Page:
What makes a gun easy to shoot

With Smith & Wesson unavailing the “Shield” on the 12th, which appears to be a 6-7 shot, 9mm, polymer auto pistol from the puzzle pieces, leaked photos and published targets, I thought I would take an extended look at what makes a good carry gun and some of the compromises we make.  Over the next couple days I will discuss small guns, women/smaller shooters and revolvers, and my thoughts on low capacity CCW weapons.

To get started lets look at the factors that make a gun easy to shoot?

Powder Energy

The 2 biggest distractions a shooter needs to learn to over come are the loud explosion they are holding in their hands and the kick of the pistol.

One way to reduce both of these distractions is to reduce the energy available in the explosion and reduce the powder charge.

If you take it to an extreme and reduce the energy to zero you have dry fire practice which is suggested by nearly every reputable trainer.

If you go the other way you have the Smith and Wesson 460/500 which is powerful enough to take any game animal in the world.

There are a number of ways that shooters reduce the energy in order to make a gun easier to shoot…

  1. They chamber it for a smaller caliber like a .22lr trainer
  2. They shoot reduced energy loads like the .44spl/44mag or 38spl/.357mag
  3. They shoot heavy for caliber bullets.  Within a caliber, a heavy bullet typically uses less powder than a light bullet due to the limits on internal pressures and can feel lighter to the shooter.

Recoil Impulse

Newton’s 3rd law states “For every action there is an equal and opposite reaction” which means if you hold everything constant if you can increase the length to time that the recoil is felt, the peak amount is lower.  

This works like the seat belt in your car, it doesn’t change the force of the crash only how much peak acceleration you feel.

Semi auto’s help lengthen the recoil be having the energy perform other work, like compressing recoil springs and extracting spent shells.

Some grips can also help by compressing when the gun is fired and then relaxing over next few thousandths of a second.


Newton’s 1st law states “An object at rest tends to stay at rest until a force is applied to it.”  

The heavier an object is the more force it takes to accelerate it and the less force is translated to the shooter. This is why heavy guns tend to feel like they kick less than light weight guns.

Bore Axis

The height at which the barrel sits above the shooters hand is often called the bore axis.  The height tends to work like a lever allowing the force at the muzzle to be multiplied and even worse applied torsionally as opposed to back into the shooter skeletal structure.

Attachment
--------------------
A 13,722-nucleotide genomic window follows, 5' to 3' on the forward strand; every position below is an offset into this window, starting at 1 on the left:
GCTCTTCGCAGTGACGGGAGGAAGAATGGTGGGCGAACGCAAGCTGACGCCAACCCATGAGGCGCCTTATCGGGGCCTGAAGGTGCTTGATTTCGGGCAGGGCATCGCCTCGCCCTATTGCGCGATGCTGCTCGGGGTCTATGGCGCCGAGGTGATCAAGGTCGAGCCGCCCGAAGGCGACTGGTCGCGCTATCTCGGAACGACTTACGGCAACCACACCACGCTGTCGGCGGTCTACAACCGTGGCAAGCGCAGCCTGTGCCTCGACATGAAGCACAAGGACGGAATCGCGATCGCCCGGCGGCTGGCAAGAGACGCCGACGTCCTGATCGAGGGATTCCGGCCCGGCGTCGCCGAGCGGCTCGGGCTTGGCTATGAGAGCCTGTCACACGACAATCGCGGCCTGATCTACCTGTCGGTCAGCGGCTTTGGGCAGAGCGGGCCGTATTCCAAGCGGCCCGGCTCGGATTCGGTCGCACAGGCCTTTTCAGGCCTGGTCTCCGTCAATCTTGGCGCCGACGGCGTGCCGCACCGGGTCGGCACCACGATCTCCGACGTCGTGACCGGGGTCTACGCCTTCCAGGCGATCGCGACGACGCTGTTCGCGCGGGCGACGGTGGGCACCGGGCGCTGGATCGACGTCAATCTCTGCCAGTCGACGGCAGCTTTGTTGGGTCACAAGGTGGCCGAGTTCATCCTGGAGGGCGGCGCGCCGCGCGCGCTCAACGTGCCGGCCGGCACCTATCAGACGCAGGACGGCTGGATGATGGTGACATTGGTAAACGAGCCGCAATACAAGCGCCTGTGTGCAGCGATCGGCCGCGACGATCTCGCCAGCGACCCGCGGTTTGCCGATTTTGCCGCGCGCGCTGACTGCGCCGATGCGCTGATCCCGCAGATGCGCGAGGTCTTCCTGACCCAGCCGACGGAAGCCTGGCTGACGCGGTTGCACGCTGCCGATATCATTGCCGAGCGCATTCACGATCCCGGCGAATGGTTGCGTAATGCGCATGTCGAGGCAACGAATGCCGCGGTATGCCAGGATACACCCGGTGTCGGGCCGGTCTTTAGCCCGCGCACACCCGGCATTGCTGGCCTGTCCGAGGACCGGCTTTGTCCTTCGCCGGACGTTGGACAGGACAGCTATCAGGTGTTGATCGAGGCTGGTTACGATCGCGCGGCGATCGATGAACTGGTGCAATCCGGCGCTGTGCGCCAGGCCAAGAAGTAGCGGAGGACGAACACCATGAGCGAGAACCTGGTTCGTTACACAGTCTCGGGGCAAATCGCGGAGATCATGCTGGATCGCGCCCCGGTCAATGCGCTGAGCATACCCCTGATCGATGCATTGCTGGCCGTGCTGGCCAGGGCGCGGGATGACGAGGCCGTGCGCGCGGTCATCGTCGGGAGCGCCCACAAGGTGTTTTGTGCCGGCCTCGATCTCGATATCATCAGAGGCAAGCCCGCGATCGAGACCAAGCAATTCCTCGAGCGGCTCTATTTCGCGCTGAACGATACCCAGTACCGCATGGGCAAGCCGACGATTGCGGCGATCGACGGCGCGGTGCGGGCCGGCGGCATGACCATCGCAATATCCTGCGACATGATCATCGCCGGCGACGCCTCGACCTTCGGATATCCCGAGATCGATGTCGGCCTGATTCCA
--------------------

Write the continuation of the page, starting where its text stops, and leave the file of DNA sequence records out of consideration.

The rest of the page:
This can account for much of the pain felt in the wrist and is the reason for the ultra-low muzzle heights of the Caracal, Smith & Wesson M&P’s and Glock’s, compared to standard revolvers.  

The Chiappa Rhino revolver has attempted to eliminate this issue by using linkages to fire rounds from the bottom cylinder.

Grip Size

The grip of the gun has to fit the shooters hand and allow an appropriate reach to the trigger.  Too large or small and the shooter will not be able to press the trigger straight back to the rear.

However, the amount of gripping surface on the gun can help the shooter control the guns recoil.  A small, slick grip can permit the pistol to rotate in the hand and require the shooter to adjust their grip between shots.

Sight Radius

The distance between the front and rear sights is called the sight radius and it is important in allowing to accurate shots at longer ranges.

As the radius is increased it becomes easier to identify differences in the amount of light on either side of the front blade and the knife edge across the top.  

A shorter radius does not affect the pistols inherent accuracy, it only makes it harder reach; however, it is often associated with muzzle velocity which may have some affect.

Good Sights

Set of sights with good crisp edges in a style the fits the shooter makes aligning the sights much easier.

If everyone were only looking for a gun that was easy to shoot they would seek to maximize each of these attributes and might choose a gun like the Smith & Wesson Model 41.

But that isn’t what everyone is looking for! A concealed carry gun has some different requirements.

A gun that is being used for defense, must be able to stop an attacker and therefore requires more energy. It needs to be able to be carried comfortably all day requiring a lighter weight. And in most cases it needs to be able to be concealed by its owner so it is made much smaller.

While the ideal gun would still have good sights, these are often sacrificed to make the gun “snag free” so that it can be carried and dawn easier.  It would be nice to also still have a long recoil impulse, but the faster moving bullets and short slide lengths make the nearly impossible.  In many cases we also accept a higher bore axis in favor of a revolver, whose organic shape can often be more easily concealed.

At the end we are left with a powerful, small light weight revolver, with a short sight radius and virtually no sights.  Making matters worse we are restricted to fast-moving light weight bullets to ensure that the recoil of the revolver does pull the bullet (Newton’s 1st law) and lock-up the revolver.

I believe the small revolvers and semi-autos that have become so prevalent should be the tools of experts, because while they are handy they can be the most difficult to shoot and train with.  In many cases we do new shooters (especially female shooters) a dis-service by pushing them towards these small guns, because they are unpleasant to shoot virtually ensuring that they won’t train with their equipment and keeping them from becoming “Shooters.”

Written by by Ron Larimer

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